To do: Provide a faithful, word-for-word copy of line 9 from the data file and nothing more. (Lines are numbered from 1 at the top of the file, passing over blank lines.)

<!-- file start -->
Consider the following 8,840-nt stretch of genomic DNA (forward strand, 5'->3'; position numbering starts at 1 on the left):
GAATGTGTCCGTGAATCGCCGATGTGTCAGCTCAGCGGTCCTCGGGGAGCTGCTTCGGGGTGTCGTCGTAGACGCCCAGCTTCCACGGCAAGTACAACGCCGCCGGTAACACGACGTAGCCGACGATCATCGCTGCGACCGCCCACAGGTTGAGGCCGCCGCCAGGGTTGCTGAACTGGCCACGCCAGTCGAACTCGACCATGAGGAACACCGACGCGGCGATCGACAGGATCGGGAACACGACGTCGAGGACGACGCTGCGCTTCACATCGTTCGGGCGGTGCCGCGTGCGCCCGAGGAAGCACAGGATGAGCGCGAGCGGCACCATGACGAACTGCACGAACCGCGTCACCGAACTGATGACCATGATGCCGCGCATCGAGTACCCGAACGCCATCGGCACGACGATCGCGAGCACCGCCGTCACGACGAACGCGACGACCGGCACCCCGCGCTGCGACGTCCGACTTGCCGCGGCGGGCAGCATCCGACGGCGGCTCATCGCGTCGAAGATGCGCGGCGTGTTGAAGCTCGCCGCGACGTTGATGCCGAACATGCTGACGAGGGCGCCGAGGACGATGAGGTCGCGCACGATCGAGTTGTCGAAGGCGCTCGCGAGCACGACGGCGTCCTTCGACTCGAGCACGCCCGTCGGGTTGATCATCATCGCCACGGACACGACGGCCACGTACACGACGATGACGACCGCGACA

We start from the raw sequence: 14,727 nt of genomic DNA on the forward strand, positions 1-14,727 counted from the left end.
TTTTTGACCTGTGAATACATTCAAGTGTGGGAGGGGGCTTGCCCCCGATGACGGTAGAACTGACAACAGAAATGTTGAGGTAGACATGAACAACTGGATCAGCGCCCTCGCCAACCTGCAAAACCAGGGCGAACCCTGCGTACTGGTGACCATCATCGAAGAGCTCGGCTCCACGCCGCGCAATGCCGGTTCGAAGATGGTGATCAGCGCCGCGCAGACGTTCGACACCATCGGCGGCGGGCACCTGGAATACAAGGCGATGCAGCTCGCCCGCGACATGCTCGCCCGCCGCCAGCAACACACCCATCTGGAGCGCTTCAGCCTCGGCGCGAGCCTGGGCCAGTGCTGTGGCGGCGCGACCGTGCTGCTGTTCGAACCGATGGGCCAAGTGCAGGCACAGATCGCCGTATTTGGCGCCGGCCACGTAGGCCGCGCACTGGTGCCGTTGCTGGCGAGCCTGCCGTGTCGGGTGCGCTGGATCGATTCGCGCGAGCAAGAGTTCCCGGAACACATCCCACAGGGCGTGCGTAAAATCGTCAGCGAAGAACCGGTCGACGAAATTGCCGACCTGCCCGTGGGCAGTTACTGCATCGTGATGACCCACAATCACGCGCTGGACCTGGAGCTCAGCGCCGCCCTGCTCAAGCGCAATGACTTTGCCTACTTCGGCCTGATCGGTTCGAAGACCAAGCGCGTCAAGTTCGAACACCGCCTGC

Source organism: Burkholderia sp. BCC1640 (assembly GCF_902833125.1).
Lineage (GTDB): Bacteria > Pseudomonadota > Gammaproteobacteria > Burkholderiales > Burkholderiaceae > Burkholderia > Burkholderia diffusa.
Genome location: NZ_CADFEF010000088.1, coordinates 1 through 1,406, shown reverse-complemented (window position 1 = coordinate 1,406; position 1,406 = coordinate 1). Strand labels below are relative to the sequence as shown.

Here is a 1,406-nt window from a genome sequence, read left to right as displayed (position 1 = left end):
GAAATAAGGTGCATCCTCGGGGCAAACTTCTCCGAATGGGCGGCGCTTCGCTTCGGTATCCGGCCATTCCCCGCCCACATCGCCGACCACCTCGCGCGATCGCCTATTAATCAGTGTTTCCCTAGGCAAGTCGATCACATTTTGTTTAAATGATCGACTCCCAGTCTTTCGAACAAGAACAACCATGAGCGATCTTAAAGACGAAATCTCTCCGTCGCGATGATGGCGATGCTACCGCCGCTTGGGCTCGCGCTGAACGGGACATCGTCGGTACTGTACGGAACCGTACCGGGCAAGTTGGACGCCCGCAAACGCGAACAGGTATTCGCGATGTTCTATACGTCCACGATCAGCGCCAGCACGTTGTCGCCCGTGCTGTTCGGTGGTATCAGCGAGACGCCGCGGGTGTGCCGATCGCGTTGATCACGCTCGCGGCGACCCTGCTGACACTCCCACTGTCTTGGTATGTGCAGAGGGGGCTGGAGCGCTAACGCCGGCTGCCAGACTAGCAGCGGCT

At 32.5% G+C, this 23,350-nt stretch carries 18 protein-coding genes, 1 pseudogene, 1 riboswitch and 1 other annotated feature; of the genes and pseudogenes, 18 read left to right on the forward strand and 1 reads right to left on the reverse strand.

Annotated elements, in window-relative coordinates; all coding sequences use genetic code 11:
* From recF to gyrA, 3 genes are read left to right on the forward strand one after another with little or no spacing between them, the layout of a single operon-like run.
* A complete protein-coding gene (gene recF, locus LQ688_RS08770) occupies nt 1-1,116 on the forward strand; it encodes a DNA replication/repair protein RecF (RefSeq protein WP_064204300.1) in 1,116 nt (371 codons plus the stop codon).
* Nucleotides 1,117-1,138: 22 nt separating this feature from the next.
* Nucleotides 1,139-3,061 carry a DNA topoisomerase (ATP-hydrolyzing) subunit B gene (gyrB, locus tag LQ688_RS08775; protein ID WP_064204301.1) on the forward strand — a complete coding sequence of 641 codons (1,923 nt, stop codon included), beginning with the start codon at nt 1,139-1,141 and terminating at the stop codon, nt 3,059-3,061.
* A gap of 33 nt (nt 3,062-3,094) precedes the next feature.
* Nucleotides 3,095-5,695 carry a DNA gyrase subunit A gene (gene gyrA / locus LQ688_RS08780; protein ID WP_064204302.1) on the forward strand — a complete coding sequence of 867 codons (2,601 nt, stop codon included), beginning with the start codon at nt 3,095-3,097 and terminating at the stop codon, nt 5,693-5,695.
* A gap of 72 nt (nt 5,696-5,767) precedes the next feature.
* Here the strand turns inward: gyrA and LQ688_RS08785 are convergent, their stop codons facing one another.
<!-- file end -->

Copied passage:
GAAATAAGGTGCATCCTCGGGGCAAACTTCTCCGAATGGGCGGCGCTTCGCTTCGGTATCCGGCCATTCCCCGCCCACATCGCCGACCACCTCGCGCGATCGCCTATTAATCAGTGTTTCCCTAGGCAAGTCGATCACATTTTGTTTAAATGATCGACTCCCAGTCTTTCGAACAAGAACAACCATGAGCGATCTTAAAGACGAAATCTCTCCGTCGCGATGATGGCGATGCTACCGCCGCTTGGGCTCGCGCTGAACGGGACATCGTCGGTACTGTACGGAACCGTACCGGGCAAGTTGGACGCCCGCAAACGCGAACAGGTATTCGCGATGTTCTATACGTCCACGATCAGCGCCAGCACGTTGTCGCCCGTGCTGTTCGGTGGTATCAGCGAGACGCCGCGGGTGTGCCGATCGCGTTGATCACGCTCGCGGCGACCCTGCTGACACTCCCACTGTCTTGGTATGTGCAGAGGGGGCTGGAGCGCTAACGCCGGCTGCCAGACTAGCAGCGGCT